Students taking the summer session Environmental Science Lab at Brookdale Community College went on a farm tour of Wolgast Tree Farm this past week to learn about wildlife on our farm, River-Friendly farming practices, beekeeping, Integrated Pest Management and how we grow Christmas trees.

One of the things we talked about was the different types of manmade nesting structures that certain kinds of wildlife will use. To the left of Len on the ground is a roofed nesting platform that can be used by Eastern Phoebes, American Robins and Barn Swallows (far left), and a larger nest box for American Kestrels, which  can also be used by Eastern Screech Owls, Gray Squirrels or Flying Squirrels, depending on the habitat where it is placed. 

Of course, no farm tour at Wolgast Tree Farm would be complete without mentioning one of our favorite cavity nesters, the Eastern Bluebird. 

A few minutes before the class arrived, Len checked a nearby nest box to make sure the fledglings that were inside weren’t old enough to be flushed from the nest box.  Confident that the nestlings would stay put if students took a peek, he placed the roof back in place, but accidentally left behind the screwdriver that he used to open the top.  It certainly didn’t keep the adults away as they returned with food to offer the nestlings.

When the class arrived and it was time to look at the nest box everyone was instructed to quietly walk up to the box and take a quick look at the nestlings.  Many of the students had never seen an Eastern Bluebird before, let alone young bluebirds still in the nest.  It felt good to be able to provide a new experience with nature in this way. 

The same thing goes for tree farming.  Many people aren’t aware of what goes into producing a Christmas tree so we provided an overview of some of the things that must be done, including shearing.  We had finished shearing our pines a week before the class visited, but we saved two so we could demonstrate how our shearing machine works.  Here Len shows how he uses a SAJE shearing machine to trim back extra growth and produce that perfect “Christmas tree shape”.  The backpack that he’s wearing has a motor with a flexible drive shaft that comes around the front and plugs into two 8-foot long blades that are sandwiched together and move back and forth to cut excess growth.  It must have made an impression since several students took out their phones and recorded his demonstration.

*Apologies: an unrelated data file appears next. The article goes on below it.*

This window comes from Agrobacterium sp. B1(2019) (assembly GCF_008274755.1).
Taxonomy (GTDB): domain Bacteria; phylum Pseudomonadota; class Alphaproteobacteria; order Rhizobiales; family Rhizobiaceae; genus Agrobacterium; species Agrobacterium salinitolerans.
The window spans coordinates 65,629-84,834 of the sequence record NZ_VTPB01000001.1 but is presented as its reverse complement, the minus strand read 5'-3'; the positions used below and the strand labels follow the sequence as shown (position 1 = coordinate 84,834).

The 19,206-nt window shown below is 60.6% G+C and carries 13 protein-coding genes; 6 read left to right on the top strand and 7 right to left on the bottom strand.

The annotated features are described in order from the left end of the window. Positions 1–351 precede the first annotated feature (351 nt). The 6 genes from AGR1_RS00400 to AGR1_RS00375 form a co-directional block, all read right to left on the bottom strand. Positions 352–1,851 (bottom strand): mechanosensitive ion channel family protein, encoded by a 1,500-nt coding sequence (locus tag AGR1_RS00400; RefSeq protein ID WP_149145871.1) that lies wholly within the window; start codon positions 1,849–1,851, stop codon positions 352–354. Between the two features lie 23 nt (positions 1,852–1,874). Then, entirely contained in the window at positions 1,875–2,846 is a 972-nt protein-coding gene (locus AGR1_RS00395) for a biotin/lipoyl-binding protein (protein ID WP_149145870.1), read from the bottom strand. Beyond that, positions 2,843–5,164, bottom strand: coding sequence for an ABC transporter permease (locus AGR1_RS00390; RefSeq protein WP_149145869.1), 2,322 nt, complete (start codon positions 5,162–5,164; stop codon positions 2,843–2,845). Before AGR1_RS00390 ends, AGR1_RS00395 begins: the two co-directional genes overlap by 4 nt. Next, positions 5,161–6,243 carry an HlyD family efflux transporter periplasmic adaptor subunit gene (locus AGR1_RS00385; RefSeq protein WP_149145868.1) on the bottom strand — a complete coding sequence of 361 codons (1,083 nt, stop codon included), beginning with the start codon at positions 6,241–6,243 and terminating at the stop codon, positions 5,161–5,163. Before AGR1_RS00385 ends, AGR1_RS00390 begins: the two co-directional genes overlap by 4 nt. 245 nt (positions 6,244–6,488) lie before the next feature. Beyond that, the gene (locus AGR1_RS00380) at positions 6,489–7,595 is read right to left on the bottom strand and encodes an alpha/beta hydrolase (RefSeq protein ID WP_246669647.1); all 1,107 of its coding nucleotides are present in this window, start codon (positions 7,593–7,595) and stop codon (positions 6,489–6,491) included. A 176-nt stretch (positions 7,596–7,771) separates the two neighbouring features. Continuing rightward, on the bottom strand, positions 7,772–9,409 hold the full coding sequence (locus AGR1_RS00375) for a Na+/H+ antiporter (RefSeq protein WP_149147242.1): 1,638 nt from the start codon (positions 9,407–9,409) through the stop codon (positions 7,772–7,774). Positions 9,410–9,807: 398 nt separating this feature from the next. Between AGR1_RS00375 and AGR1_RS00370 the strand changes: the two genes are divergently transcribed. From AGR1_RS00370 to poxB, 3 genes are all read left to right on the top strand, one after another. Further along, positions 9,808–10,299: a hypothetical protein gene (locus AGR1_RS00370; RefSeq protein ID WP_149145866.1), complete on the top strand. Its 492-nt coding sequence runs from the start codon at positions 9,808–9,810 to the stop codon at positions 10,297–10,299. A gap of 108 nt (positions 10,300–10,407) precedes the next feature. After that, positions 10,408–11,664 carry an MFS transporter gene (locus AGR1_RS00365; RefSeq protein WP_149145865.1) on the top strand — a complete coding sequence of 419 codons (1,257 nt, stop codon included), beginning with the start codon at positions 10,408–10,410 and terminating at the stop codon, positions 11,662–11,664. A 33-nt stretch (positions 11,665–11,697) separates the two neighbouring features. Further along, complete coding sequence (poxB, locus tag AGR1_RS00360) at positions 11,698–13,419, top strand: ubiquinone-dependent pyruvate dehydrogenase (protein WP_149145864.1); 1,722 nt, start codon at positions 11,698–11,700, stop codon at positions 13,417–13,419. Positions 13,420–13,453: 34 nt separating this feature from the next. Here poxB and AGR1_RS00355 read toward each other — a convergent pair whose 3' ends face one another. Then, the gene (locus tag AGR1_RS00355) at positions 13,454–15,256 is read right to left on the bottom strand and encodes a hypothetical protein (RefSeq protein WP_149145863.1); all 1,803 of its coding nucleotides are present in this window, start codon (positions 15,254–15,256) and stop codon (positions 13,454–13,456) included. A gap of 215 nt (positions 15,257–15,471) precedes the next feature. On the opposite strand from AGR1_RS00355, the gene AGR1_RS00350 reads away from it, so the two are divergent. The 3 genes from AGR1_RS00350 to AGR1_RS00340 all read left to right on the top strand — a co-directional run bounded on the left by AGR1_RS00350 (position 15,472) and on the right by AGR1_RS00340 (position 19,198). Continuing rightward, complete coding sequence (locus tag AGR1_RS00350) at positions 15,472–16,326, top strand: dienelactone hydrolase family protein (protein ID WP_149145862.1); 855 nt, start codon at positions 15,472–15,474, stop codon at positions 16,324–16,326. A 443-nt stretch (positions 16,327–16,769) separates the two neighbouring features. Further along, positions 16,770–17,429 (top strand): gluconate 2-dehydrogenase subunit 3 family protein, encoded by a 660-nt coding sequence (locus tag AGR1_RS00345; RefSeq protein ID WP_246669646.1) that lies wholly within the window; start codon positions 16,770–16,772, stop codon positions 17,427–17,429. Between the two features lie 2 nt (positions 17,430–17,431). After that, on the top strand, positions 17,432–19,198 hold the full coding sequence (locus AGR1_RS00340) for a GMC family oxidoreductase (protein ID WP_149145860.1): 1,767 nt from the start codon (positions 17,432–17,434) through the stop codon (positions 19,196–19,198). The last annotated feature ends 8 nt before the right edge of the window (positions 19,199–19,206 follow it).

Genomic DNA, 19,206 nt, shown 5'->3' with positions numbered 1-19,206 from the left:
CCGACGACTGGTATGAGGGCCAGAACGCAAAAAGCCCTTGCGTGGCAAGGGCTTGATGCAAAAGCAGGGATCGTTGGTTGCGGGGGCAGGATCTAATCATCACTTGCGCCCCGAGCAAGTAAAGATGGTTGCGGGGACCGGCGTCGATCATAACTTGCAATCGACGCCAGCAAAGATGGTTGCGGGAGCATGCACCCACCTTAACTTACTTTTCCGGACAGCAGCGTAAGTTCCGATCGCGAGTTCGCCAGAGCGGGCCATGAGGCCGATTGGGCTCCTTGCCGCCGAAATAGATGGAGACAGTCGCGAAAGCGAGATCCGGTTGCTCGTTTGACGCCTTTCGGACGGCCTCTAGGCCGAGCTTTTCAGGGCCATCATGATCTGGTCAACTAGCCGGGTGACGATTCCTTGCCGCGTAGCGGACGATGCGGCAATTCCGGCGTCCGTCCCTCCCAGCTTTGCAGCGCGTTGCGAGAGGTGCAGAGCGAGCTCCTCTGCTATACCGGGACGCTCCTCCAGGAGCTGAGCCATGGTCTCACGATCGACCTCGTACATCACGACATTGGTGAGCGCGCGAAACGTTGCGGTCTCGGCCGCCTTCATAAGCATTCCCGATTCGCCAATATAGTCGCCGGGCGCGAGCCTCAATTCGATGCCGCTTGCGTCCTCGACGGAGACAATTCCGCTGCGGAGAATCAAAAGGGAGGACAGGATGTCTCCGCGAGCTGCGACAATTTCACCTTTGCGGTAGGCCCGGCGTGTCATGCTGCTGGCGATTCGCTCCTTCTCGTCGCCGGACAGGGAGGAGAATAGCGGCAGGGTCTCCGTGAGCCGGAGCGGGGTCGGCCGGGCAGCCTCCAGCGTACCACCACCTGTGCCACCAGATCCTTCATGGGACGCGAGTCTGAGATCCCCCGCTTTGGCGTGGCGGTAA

Said one student when Len had finished shearing, “There’s a lot that goes into growing Christmas trees.”

Indeed, there is!

Wolgast Tree Farm is a River-Friendly Farm

Wolgast Tree Farm, a family-owned Christmas tree farm in Somerset, New Jersey, has just passed it’s 2-year check-up as a certified River-Friendly Farm.

Wolgast Tree Farm is a River-Friendly FarmBeing River-Friendly means we’re helping to protect the water supply, protect soil and enhance habitat for wildlife while we grow Christmas trees. 

Our farm was evaluated on a number of criteria including the ways we keep soil from running off into waterways, minimizing our use of irrigation water and fertilizers, and how we maintain vegetative barriers at the edges of our fields to protect streams from any run-off that we might accidentally generate.

All these farm practices add up to having a healthier watershed for us and the community, as well as a healthy tree farm with lots of wildlife to boot!

Farm Tours This Summer At Wolgast Tree Farm

Would you like to visit a real working farm this summer? Wolgast Tree Farm in Somerset, New Jersey welcomes groups this summer to tour the farm.

Come out and learn about wildlife, beekeeping, how honey is made, river-friendly and sustainable farming.

Children, adults and all kinds of groups are welcome!

Call Cathy Blumig at the farm for more information  732-873-3206